However much we may hate taxes, or respect that taxes help pay for stuff we all use and need, the question is still one we have to answer to find peace in our lives. Who do we belong to? Who makes it possible for us to have the coins with someone’s picture on it to pay for stuff. Or to put it another way, whose Name, Image, and Likeness do we believe is our God? There are some who claim a certain Presidential candidate is God, or at least Jesus returned. I have a one word answer to that: [ no not that one ], it is simply, “no.” No. Some of us are old enough to remember when people were proclaiming “Clapton is God,” or even, “God is dead.” None of that was or is true.
Here’s what I suggest we consider if we want the peace we all need. You belong to God. You were made in God’s image. Yes, you with all your flaws, your teenage acne, your old-age lumbago, your middle age fears and failures – YOU. ARE. MADE. IN. GOD’s. IMAGE. That’s what the Bible says. We forget that too often. And what does that mean? Well, in this “self-proclaimed” theologian’s mind it means your past rests with God. Your present stands with God. Your future is found in God. If we want to know real peace, we need to start there. If we want peace in our souls it starts by knowing and truly believing who our souls belong to, because if we belong to God it is up to God to bring peace to our souls.
What I mean is it isn’t totally up to you or me. It’s up to God. But here’s the theological kicker – you have to give that task to God, trust God, turn to God, and ultimately believe that the reality is - none of it is Caesar’s. Everything is God’s. I’ll talk more about that next month when we get to Thanksgiving. But let me challenge us all to try this: every time we start to panic, get anxious, or become fearful about personal or global issues, remember WHOSE you are, and turn to that WHO. I’ll expect you to work out those details on your own. Whether that means more yoga, more prayer, less internet, less news, whatever, I don’t have time to give you a personally designed plan for this. Get on it and report back to me!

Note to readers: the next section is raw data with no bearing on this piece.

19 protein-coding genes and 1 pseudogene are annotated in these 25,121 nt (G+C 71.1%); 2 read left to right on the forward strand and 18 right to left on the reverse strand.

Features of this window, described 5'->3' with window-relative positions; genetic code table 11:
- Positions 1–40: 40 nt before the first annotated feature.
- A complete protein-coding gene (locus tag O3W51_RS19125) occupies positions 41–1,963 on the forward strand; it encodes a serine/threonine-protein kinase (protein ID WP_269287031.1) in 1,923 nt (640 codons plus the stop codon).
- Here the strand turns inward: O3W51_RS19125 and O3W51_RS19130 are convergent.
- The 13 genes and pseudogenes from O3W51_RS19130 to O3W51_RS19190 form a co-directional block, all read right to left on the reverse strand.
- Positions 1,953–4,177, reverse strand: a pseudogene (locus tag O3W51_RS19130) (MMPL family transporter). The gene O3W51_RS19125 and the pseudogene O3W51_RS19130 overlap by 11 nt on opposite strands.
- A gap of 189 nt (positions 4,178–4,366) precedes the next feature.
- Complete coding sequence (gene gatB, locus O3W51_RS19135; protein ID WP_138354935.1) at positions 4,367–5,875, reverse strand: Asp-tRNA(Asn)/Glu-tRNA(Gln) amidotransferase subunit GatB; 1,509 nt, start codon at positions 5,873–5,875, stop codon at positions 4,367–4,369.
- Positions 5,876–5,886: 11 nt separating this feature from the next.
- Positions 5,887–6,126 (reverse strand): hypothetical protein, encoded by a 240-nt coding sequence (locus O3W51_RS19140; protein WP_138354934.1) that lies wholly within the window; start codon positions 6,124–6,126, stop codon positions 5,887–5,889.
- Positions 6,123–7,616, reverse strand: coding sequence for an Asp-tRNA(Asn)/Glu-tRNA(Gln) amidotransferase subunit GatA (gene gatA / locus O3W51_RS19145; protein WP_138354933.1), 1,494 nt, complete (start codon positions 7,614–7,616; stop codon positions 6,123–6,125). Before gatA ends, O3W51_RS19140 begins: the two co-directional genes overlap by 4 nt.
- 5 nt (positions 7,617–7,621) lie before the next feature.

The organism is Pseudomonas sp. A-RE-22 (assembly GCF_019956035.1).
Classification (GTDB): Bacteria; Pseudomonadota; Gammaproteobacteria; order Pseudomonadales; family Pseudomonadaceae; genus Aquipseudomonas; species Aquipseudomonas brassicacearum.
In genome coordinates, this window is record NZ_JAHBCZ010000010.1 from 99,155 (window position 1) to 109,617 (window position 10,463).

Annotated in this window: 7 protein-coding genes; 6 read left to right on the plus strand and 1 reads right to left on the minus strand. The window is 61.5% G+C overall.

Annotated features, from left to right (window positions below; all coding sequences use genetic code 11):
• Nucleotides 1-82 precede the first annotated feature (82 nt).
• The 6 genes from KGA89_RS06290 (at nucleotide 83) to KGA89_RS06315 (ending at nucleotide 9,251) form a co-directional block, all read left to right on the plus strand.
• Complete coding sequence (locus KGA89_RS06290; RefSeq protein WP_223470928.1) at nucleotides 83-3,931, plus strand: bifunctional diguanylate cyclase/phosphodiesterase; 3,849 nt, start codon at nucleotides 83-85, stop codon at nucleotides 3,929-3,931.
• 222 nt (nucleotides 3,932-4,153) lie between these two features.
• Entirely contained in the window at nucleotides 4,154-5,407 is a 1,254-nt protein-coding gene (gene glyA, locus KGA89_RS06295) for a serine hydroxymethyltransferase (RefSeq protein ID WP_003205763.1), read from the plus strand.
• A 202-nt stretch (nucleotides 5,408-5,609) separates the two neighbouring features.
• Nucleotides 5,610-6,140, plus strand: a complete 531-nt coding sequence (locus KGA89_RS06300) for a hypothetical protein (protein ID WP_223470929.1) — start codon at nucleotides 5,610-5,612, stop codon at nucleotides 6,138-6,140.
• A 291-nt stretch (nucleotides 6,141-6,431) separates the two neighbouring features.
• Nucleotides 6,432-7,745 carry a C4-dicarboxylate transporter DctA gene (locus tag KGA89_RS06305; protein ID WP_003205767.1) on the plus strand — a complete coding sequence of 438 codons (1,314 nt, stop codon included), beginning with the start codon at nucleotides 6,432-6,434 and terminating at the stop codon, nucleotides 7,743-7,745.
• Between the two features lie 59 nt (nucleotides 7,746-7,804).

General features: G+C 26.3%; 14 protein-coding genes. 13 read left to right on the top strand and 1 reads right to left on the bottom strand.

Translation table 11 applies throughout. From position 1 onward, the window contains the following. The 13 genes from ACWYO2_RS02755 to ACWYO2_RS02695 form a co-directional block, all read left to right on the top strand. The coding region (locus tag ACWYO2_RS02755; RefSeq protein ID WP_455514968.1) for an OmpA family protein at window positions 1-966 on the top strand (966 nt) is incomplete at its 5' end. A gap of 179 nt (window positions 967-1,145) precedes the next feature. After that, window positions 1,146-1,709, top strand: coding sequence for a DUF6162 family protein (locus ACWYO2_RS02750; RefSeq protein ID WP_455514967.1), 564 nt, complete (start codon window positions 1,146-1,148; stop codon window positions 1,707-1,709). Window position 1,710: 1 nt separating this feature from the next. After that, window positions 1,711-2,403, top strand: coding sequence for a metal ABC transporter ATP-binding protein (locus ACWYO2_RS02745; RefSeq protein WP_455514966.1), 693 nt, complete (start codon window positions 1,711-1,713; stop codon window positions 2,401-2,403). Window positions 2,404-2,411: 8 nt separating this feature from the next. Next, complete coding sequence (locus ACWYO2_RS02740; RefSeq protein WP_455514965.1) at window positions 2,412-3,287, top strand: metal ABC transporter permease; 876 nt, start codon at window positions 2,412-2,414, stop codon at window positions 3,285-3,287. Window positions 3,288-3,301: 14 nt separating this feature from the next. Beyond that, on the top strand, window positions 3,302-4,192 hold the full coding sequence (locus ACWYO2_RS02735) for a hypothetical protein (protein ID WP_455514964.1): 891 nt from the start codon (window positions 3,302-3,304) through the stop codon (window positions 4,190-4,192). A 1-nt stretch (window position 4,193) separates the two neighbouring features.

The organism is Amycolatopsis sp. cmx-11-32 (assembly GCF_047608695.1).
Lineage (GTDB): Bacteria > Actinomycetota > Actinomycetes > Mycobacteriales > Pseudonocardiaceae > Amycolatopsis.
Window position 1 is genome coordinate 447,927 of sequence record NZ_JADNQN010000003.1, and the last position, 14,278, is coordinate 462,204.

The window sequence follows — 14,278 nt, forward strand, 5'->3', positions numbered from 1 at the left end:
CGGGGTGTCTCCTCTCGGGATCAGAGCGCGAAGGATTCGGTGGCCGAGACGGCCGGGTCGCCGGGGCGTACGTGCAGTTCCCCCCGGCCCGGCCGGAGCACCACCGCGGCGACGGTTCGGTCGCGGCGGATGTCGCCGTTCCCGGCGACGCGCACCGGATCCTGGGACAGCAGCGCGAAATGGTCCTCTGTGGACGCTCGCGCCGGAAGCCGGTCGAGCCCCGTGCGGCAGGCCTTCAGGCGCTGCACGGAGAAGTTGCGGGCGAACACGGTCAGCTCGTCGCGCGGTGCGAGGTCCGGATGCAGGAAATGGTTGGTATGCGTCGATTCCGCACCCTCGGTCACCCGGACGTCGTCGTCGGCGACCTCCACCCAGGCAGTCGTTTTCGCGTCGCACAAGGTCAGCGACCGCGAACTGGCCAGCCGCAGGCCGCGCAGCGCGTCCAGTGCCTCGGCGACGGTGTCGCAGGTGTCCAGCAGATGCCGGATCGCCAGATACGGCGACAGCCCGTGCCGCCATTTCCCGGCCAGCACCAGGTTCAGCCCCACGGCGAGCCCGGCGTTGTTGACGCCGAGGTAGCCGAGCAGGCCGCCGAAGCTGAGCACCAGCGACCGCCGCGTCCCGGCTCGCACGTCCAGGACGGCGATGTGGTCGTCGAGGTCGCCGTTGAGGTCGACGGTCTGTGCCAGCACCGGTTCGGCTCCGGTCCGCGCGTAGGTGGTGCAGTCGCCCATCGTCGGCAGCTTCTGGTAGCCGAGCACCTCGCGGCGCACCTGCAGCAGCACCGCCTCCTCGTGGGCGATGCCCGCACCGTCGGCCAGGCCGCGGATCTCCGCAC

Now in the little time I have left let me address the second challenge Jesus faced. This one was about eternity. Not satisfied that they had failed to out - quiz Jesus about taxes, the religious “snooty-toots” [ my word! ] decided to ask about eternity. More specifically in the religious laws and customs of Jesus’ time you may remember one of the highest priorities was that a man have a male offspring. So much so, that if a man died without a son, his next younger brother was expected to marry his widow and, well, have a boy child to carry on the family name. Now, whether this was truly from God or some other source, there it is.
The smarty-pants religious guys set up a conundrum for Jesus. If a guy and, oh, say, six of his younger brothers all die without having a son with the first brother’s widow, whose wife will she be in the resurrection? Matthew reminds us that those asking didn’t even believe in resurrection so I’m sure they were giggling about their latest “gotcha” for Jesus. Once again, Jesus points out that they haven’t got a clue how God works, or how eternity works.
Now I know everybody wants to know all about what heaven will be like. Most of our images of heaven actually come from medieval or early enlightenment literature and art rather than the Bible. Nevertheless, Jesus’ point is whatever heaven is, here’s the key thing: God is the God of the living, not the dead. So, while that leads to a lot of other questions – again I don’t have time for that today. I think the key to finding peace is, first to recognize we can’t change Putin, or Netanyahu, or the leaders of Hamas. There are a lot of local and regional issues we can work on and make a difference. And we should. The global issues may seem to be in the hands of people we may think have evil intent. My response is to remember the words of the song, “let there be peace on earth, and let it begin with me.” That’s true, but there is a power beyond me or you who has an impact on all this, and that is God. And God is good. And it is God’s world, God’s creation, and I believe the Living God is ultimately working powerfully through every means to bring peace, because that is God’s purpose and God’s plan for God’s creation.
My point I want to offer you today is that if God is the God of the living, once again, we need to think about what that means for our peace. Here’s what I think is important: once again, peace comes from knowing who God really is, and who really is God. I’m not God, you are not God, the President or Caesar or Putin or Trump are not God. God is God. And maybe God is a bit inscrutable, to use a “nickel word.” Maybe we don’t really understand God despite thousands of years of folks like me trying to describe, define, and explain about God. But here is what I hold on to when there seems like there is nothing else to hold on to: let God be God. Give thanks that God is God. And trust that in God we can find peace. Again, I will leave how to get there to others, or lunch will be late. And I have found that having lunch on time is one key to peace. And ask for the peace of Christ from God.
I think that the peace of Christ comes to us as we open our hearts, our souls, our spirits to a sense of the presence of the Living Christ. So I suggest we all pray for Christ to draw us closer, to never let us go, and to find there, real peace. AMEN.